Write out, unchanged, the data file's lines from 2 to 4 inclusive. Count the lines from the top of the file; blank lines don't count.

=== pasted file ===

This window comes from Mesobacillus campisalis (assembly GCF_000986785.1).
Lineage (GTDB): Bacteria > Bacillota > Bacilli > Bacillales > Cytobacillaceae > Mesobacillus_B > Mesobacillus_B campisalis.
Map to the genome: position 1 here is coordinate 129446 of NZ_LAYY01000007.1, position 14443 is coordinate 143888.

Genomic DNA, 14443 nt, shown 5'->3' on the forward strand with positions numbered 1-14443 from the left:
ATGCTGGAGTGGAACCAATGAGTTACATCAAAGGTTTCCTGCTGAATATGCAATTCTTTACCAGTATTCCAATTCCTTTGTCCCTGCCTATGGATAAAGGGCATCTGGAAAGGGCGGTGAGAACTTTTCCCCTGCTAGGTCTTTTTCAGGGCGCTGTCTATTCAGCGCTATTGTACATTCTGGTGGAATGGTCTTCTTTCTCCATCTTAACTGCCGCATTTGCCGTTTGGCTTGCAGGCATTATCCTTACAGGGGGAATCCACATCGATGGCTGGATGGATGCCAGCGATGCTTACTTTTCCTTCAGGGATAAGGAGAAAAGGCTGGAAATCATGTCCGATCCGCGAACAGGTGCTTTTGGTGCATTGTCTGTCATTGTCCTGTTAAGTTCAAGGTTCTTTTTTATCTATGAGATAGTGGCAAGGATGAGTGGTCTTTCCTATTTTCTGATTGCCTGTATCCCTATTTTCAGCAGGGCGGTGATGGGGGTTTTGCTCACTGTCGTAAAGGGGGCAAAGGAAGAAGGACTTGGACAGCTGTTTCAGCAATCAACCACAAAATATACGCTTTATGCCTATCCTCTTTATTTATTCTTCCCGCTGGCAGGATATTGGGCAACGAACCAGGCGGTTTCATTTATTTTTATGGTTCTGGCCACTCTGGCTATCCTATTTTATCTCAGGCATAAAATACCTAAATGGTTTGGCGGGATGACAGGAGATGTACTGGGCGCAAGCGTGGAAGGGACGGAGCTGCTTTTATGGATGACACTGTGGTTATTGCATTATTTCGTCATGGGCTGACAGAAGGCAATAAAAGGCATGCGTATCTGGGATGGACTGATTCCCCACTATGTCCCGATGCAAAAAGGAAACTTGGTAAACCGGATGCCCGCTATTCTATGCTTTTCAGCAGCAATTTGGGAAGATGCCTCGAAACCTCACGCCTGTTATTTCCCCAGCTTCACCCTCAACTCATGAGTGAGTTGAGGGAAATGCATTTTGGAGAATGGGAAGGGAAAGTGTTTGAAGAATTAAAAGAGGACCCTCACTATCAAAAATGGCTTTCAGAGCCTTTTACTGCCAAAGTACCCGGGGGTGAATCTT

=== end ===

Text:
Lineage (GTDB): Bacteria > Bacillota > Bacilli > Bacillales > Cytobacillaceae > Mesobacillus_B > Mesobacillus_B campisalis.
Map to the genome: position 1 here is coordinate 129446 of NZ_LAYY01000007.1, position 14443 is coordinate 143888.

Genomic DNA, 14443 nt, shown 5'->3' on the forward strand with positions numbered 1-14443 from the left: